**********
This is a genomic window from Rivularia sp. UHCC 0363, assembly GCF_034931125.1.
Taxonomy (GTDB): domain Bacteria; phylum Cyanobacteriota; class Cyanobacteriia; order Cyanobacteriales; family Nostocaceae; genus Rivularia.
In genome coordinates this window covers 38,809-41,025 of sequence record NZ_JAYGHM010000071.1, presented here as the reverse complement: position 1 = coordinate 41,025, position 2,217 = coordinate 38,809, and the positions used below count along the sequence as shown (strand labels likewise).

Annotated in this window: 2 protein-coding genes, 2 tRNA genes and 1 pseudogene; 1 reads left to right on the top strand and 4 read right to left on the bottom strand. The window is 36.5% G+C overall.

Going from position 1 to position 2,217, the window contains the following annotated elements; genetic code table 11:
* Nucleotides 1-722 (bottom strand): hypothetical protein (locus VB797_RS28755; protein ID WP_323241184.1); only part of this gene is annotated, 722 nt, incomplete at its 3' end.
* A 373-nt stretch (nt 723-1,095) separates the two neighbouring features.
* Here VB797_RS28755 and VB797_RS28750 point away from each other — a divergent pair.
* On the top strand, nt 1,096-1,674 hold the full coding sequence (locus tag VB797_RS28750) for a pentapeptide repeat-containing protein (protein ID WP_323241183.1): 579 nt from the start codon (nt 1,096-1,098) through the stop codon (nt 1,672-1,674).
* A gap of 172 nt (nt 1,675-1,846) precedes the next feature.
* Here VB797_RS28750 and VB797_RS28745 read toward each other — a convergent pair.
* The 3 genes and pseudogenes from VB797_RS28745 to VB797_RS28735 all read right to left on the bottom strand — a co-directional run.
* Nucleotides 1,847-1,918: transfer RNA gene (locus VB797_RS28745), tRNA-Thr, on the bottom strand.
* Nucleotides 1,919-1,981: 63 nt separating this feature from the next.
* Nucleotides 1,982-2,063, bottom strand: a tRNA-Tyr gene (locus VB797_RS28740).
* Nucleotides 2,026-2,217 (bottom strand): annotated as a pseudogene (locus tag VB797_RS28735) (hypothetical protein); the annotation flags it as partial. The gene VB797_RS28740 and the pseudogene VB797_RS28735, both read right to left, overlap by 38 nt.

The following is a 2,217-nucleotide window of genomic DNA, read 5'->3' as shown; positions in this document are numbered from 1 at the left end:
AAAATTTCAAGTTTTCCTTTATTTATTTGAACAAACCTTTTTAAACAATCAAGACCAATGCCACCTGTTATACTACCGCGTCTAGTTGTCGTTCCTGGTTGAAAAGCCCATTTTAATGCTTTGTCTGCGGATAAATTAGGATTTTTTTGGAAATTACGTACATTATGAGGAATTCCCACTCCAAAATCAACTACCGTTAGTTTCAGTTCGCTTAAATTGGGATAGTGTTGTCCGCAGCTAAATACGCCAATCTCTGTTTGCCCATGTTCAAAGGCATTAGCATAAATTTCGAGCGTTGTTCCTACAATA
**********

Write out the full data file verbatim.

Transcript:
This is a genomic window from Rivularia sp. UHCC 0363, assembly GCF_034931125.1.
Taxonomy (GTDB): domain Bacteria; phylum Cyanobacteriota; class Cyanobacteriia; order Cyanobacteriales; family Nostocaceae; genus Rivularia.
In genome coordinates this window covers 38,809-41,025 of sequence record NZ_JAYGHM010000071.1, presented here as the reverse complement: position 1 = coordinate 41,025, position 2,217 = coordinate 38,809, and the positions used below count along the sequence as shown (strand labels likewise).

Annotated in this window: 2 protein-coding genes, 2 tRNA genes and 1 pseudogene; 1 reads left to right on the top strand and 4 read right to left on the bottom strand. The window is 36.5% G+C overall.

Going from position 1 to position 2,217, the window contains the following annotated elements; genetic code table 11:
* Nucleotides 1-722 (bottom strand): hypothetical protein (locus VB797_RS28755; protein ID WP_323241184.1); only part of this gene is annotated, 722 nt, incomplete at its 3' end.
* A 373-nt stretch (nt 723-1,095) separates the two neighbouring features.
* Here VB797_RS28755 and VB797_RS28750 point away from each other — a divergent pair.
* On the top strand, nt 1,096-1,674 hold the full coding sequence (locus tag VB797_RS28750) for a pentapeptide repeat-containing protein (protein ID WP_323241183.1): 579 nt from the start codon (nt 1,096-1,098) through the stop codon (nt 1,672-1,674).
* A gap of 172 nt (nt 1,675-1,846) precedes the next feature.
* Here VB797_RS28750 and VB797_RS28745 read toward each other — a convergent pair.
* The 3 genes and pseudogenes from VB797_RS28745 to VB797_RS28735 all read right to left on the bottom strand — a co-directional run.
* Nucleotides 1,847-1,918: transfer RNA gene (locus VB797_RS28745), tRNA-Thr, on the bottom strand.
* Nucleotides 1,919-1,981: 63 nt separating this feature from the next.
* Nucleotides 1,982-2,063, bottom strand: a tRNA-Tyr gene (locus VB797_RS28740).
* Nucleotides 2,026-2,217 (bottom strand): annotated as a pseudogene (locus tag VB797_RS28735) (hypothetical protein); the annotation flags it as partial. The gene VB797_RS28740 and the pseudogene VB797_RS28735, both read right to left, overlap by 38 nt.

The following is a 2,217-nucleotide window of genomic DNA, read 5'->3' as shown; positions in this document are numbered from 1 at the left end:
AAAATTTCAAGTTTTCCTTTATTTATTTGAACAAACCTTTTTAAACAATCAAGACCAATGCCACCTGTTATACTACCGCGTCTAGTTGTCGTTCCTGGTTGAAAAGCCCATTTTAATGCTTTGTCTGCGGATAAATTAGGATTTTTTTGGAAATTACGTACATTATGAGGAATTCCCACTCCAAAATCAACTACCGTTAGTTTCAGTTCGCTTAAATTGGGATAGTGTTGTCCGCAGCTAAATACGCCAATCTCTGTTTGCCCATGTTCAAAGGCATTAGCATAAATTTCGAGCGTTGTTCCTACAATA